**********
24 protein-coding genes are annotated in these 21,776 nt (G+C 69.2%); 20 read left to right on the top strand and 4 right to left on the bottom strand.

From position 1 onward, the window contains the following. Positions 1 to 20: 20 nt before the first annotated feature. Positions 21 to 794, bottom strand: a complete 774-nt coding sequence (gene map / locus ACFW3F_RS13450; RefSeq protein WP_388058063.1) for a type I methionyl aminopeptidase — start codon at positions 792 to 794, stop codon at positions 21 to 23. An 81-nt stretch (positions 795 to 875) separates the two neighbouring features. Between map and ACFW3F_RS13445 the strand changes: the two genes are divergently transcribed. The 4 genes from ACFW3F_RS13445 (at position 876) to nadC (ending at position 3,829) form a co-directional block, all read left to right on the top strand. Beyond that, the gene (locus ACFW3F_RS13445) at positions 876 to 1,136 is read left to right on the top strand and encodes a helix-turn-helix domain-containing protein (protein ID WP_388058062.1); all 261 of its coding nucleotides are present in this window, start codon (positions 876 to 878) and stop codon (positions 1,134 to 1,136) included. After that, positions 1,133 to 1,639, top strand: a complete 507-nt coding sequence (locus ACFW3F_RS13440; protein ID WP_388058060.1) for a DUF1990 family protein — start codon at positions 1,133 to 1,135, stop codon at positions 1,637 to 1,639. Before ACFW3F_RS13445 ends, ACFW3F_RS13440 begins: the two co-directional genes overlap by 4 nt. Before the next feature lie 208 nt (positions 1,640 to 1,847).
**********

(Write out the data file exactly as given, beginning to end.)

24 protein-coding genes are annotated in these 21,776 nt (G+C 69.2%); 20 read left to right on the top strand and 4 right to left on the bottom strand.

From position 1 onward, the window contains the following. Positions 1 to 20: 20 nt before the first annotated feature. Positions 21 to 794, bottom strand: a complete 774-nt coding sequence (gene map / locus ACFW3F_RS13450; RefSeq protein WP_388058063.1) for a type I methionyl aminopeptidase — start codon at positions 792 to 794, stop codon at positions 21 to 23. An 81-nt stretch (positions 795 to 875) separates the two neighbouring features. Between map and ACFW3F_RS13445 the strand changes: the two genes are divergently transcribed. The 4 genes from ACFW3F_RS13445 (at position 876) to nadC (ending at position 3,829) form a co-directional block, all read left to right on the top strand. Beyond that, the gene (locus ACFW3F_RS13445) at positions 876 to 1,136 is read left to right on the top strand and encodes a helix-turn-helix domain-containing protein (protein ID WP_388058062.1); all 261 of its coding nucleotides are present in this window, start codon (positions 876 to 878) and stop codon (positions 1,134 to 1,136) included. After that, positions 1,133 to 1,639, top strand: a complete 507-nt coding sequence (locus ACFW3F_RS13440; protein ID WP_388058060.1) for a DUF1990 family protein — start codon at positions 1,133 to 1,135, stop codon at positions 1,637 to 1,639. Before ACFW3F_RS13445 ends, ACFW3F_RS13440 begins: the two co-directional genes overlap by 4 nt. Before the next feature lie 208 nt (positions 1,640 to 1,847).